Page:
The activity of SOD from lentiviral vector-transduced LLC-PK1 cells (LLC-EGFP and LLC-SOD1) was measured using a commercially available SOD assay kit (Cayman Chemical, Ann Arbor, MI). This kit utilizes a tetrazolium salt for detection of O2 •− radicals generated by xanthine oxidase and hypoxanthine. Briefly, the cell pellets (LLC-EGFP and LLC-SOD1) were resuspended in cold 20 mM HEPES buffer (pH 7.2, containing 1 mM EGTA, 210 mM mannitol, and 70 mM sucrose), sonicated for 20 s on ice and then centrifuged at 1,500g for 5 min at 4ºC. The absorbance was read at 450 nm according to manufacturer’s instructions. The final presentation of SOD activity was unit per microliter per microgram of protein.
ATP depletion-recovery experiments in LLC-EGFP and LLC-SOD1 cells
Both LLC-EGFP and LLC-SOD1 cells were grown in α-MEM containing 10% FBS, 100 U/ml penicillin, 100 μg/ml streptomycin, and 290 μg/ml L-glutamine at 37ºC in a 5% CO2/95% air humidified incubator. Cells were grown to confluence in six-well plates before initiation of the injury (ATP depletion) and recovery protocols as previously described [20, 22, 23]. On the day of the experiment, cells were rinsed with 37ºC DPBS and incubated in pre-warmed serum free α-MEM 30 min prior to ATP depletion. To achieve ATP depletion, cells were incubated in pre-warmed substrate-free α-MEM with the addition of 0.1 μM antimycin A. To maintain osmolarity, 5.5 mM of the non-metabolizable form of glucose, L-glucose, was added. Following 2 or 4 h of ATP depletion, the cells were recovered in serum-free α-MEM for 2 h (IM, 2–2 or 4–2 h). At the end of the experiment, media was collected for LDH and cells harvested for protein assay, caspase-3 activity and Western blots. Control cells (SF) were grown in parallel and underwent equivalent washes and incubated in serum-free α-MEM throughout the experiment.
Catalase treatment
Catalase-polyethylene glycol (PEG-Cat, Sigma, St. Louis, MO) at concentrations of 50, 100, 200 and 400 U were initially tested on wild-type LLC-PK1 cells to determine the effective dose following ATP depletion-recovery. Since PEG-Cat was most effective at 200 U, subsequent experiments were performed using this dose (200 U). A subset of EGFP and SOD1 cells (serum free and IM) were treated with 200 U of PEG-Cat at the beginning of the ATP depletion phase (4 h) and replenished during the recovery phase (2 h) (LLC-Cat). At the end of the experiment, both culture media and cells were harvested for LDH, caspase-3 activity.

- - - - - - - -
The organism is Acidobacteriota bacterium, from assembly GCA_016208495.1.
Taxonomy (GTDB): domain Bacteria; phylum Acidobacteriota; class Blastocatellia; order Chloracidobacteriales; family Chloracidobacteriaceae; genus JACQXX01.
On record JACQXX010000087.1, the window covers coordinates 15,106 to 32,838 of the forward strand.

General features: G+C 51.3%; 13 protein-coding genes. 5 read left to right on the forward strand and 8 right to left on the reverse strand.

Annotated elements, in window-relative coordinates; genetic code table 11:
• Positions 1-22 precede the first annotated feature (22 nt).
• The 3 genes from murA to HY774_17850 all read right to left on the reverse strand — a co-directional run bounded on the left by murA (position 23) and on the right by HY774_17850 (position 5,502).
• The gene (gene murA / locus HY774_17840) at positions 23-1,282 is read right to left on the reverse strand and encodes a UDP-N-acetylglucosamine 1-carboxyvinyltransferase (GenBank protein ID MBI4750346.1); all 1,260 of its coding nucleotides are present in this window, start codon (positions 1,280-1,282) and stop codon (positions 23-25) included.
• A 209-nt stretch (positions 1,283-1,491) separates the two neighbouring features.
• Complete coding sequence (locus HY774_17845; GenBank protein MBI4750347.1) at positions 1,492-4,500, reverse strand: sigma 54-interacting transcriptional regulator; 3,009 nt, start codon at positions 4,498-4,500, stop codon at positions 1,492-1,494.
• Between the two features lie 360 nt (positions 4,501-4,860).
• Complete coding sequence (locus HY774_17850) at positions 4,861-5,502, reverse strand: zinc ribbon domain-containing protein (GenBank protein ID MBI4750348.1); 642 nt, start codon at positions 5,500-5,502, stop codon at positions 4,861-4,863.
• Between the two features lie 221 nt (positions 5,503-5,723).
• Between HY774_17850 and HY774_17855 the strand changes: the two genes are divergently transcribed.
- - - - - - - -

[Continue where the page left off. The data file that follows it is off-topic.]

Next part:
MitoTEMPO treatment
MitoTEMPO was purchased from Axxora (San Diego, CA). A subset of wild type LLC-PK1 cells was treated with mitochondria targeted antioxidant, MitoT EMPO at doses ranging from 1 to 1,000 nM. Cells were then subject to ATP depletion for 4 h followed by recovery in serum free media for 2 h (IM, 4–2 h). At the end of the experiment, culture media was collected for the LDH and caspase-3 activity assay.
Western blot for catalase and SOD2
Approximately 50 μg protein of protein lysate from LLC-EGFP or LLC-SOD1 cells was electrophoresed on either 12% (for SOD2) or 10% (for catalase) SDS–PAGE gels and transferred to PVDF membranes. After blocking for 1 h, the membranes were incubated with either anti-catalase (Santa Cruz Biotechnology, Santa Crux, CA, 1:1,000) or anti SOD2 (Upstate Biotechnology, Lake Placid, NY, 1:1000) overnight at 4ºC. After primary antibody incubations, membranes were washed and incubated with secondary antibodies conjugated to HRP (Bio-Rad, Hercules, CA, 1:10,000) for 1 h and visualized using ECL-Plus.
Determination of cytotoxicity
Cytotoxicity in serum free control (SF) and ATP depleted (IM) lentiviral vector-transduced LLC-PK1 cells (LLC-EGFP and LLC-SOD1, LLC-Cat) and MitoTEMPO treated cells was measured by the release of lactate dehydrogenase (LDH) into the media using a commercially available kit (Diagnostic Chemicals, Oxford, CT) within 24 h of harvest. This kit is based on the conversion of L-lactate and NAD to pyruvate and NADH by the released LDH. The rate of increase in absorbance of the reaction mixture, from the formation of NADH, at 340 nm is proportional to the LDH activity. The final presentation of LDH was mU per microgram of protein.
Detection of O2 •− levels by DHE staining
Superoxide levels in the lentiviral vector-transduced LLC-PK1 cells (LLC-EGFP and LLC-SOD1) following either 2–2 or 4–2 h ATP depletion-recovery was determined qualitatively by dihydroethidium (DHE) fluorescence, a specific probe for intracellular O2 •− production. Cells were loaded with 10 μM hydroethidium (HE) 20 min before the end of the experiment. After washing 2 times in PBS, cells were immediately scanned for DHE red fluorescence using an Olympus IX50 inverted microscope (Olympus America, Center Valley, PA) equipped with rhodamine filter settings.
Measurement of O2 •− by HPLC
Intracellular O2 •− was quantitatively measured by high-performance liquid chromatography/fluorescence assay using hydroethidine as previously described [34]. The assay utilizes hydroethidine (HE) as an intracellular probe that reacts with O2 •− to form the reaction product 2-hydroxyethidium (2-OH-E+). Lentiviral vector-transduced LLC-PK1 cells (LLC-EGFP and LLC-SOD1) underwent either 2 or 4 h of ATP depletion followed by a 2 h recovery period. Thirty minutes prior to the end of recovery, cells were treated with 10 μM HE. Following the 30-min incubation of HE in the dark, cells were washed one time with cold dPBS, harvested and prepared as followed [34]. One hundred fifty microliters of each sample was injected into the HPLC system (HP 1100, Agilent Technologies, Palo Alto, CA) for HPLC analysis, with fluorescence detection at 510 nm (excitation) and 595 nm (emission). 2-OH-E+ standard, prepared by reacting HE with Fremy’s salts, was generated as previously described [35]. HPLC peak areas were normalized to the protein concentration of cell lysates and reported as nanomole of 2-OH-E+ per milligram of protein.